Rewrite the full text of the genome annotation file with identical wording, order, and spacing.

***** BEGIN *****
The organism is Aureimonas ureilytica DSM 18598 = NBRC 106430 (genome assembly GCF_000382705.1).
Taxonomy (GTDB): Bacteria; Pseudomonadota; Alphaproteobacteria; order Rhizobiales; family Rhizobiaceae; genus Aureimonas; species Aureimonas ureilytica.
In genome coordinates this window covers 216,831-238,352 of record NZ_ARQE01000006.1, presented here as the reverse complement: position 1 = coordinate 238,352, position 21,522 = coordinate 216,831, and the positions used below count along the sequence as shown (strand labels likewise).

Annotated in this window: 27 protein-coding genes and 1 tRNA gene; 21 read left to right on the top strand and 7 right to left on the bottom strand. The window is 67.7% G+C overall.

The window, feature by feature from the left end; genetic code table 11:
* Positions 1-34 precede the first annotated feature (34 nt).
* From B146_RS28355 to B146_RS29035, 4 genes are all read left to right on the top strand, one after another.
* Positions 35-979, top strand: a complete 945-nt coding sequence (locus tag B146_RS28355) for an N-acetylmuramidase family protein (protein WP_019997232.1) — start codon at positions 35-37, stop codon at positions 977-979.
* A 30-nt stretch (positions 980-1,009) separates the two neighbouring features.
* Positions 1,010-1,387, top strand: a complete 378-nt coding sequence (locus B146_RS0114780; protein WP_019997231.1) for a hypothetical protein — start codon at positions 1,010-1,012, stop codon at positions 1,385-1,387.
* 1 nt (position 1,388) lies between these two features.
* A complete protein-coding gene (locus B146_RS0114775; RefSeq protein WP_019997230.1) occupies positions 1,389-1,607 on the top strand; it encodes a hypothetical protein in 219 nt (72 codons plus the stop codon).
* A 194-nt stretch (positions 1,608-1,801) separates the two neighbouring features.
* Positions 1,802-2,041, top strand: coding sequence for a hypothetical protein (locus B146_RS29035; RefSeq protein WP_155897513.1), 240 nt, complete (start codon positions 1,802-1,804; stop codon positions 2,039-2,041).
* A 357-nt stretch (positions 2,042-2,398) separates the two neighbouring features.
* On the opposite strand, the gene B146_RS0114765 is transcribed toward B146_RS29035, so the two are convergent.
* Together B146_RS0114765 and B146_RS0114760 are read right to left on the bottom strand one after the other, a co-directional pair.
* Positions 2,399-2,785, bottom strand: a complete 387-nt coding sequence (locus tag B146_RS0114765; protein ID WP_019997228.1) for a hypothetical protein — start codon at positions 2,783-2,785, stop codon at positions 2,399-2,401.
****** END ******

The organism is Aureimonas ureilytica DSM 18598 = NBRC 106430 (genome assembly GCF_000382705.1).
Taxonomy (GTDB): Bacteria; Pseudomonadota; Alphaproteobacteria; order Rhizobiales; family Rhizobiaceae; genus Aureimonas; species Aureimonas ureilytica.
In genome coordinates this window covers 216,831-238,352 of record NZ_ARQE01000006.1, presented here as the reverse complement: position 1 = coordinate 238,352, position 21,522 = coordinate 216,831, and the positions used below count along the sequence as shown (strand labels likewise).

Annotated in this window: 27 protein-coding genes and 1 tRNA gene; 21 read left to right on the top strand and 7 right to left on the bottom strand. The window is 67.7% G+C overall.

The window, feature by feature from the left end; genetic code table 11:
* Positions 1-34 precede the first annotated feature (34 nt).
* From B146_RS28355 to B146_RS29035, 4 genes are all read left to right on the top strand, one after another.
* Positions 35-979, top strand: a complete 945-nt coding sequence (locus tag B146_RS28355) for an N-acetylmuramidase family protein (protein WP_019997232.1) — start codon at positions 35-37, stop codon at positions 977-979.
* A 30-nt stretch (positions 980-1,009) separates the two neighbouring features.
* Positions 1,010-1,387, top strand: a complete 378-nt coding sequence (locus B146_RS0114780; protein WP_019997231.1) for a hypothetical protein — start codon at positions 1,010-1,012, stop codon at positions 1,385-1,387.
* 1 nt (position 1,388) lies between these two features.
* A complete protein-coding gene (locus B146_RS0114775; RefSeq protein WP_019997230.1) occupies positions 1,389-1,607 on the top strand; it encodes a hypothetical protein in 219 nt (72 codons plus the stop codon).
* A 194-nt stretch (positions 1,608-1,801) separates the two neighbouring features.
* Positions 1,802-2,041, top strand: coding sequence for a hypothetical protein (locus B146_RS29035; RefSeq protein WP_155897513.1), 240 nt, complete (start codon positions 1,802-1,804; stop codon positions 2,039-2,041).
* A 357-nt stretch (positions 2,042-2,398) separates the two neighbouring features.
* On the opposite strand, the gene B146_RS0114765 is transcribed toward B146_RS29035, so the two are convergent.
* Together B146_RS0114765 and B146_RS0114760 are read right to left on the bottom strand one after the other, a co-directional pair.
* Positions 2,399-2,785, bottom strand: a complete 387-nt coding sequence (locus tag B146_RS0114765; protein ID WP_019997228.1) for a hypothetical protein — start codon at positions 2,783-2,785, stop codon at positions 2,399-2,401.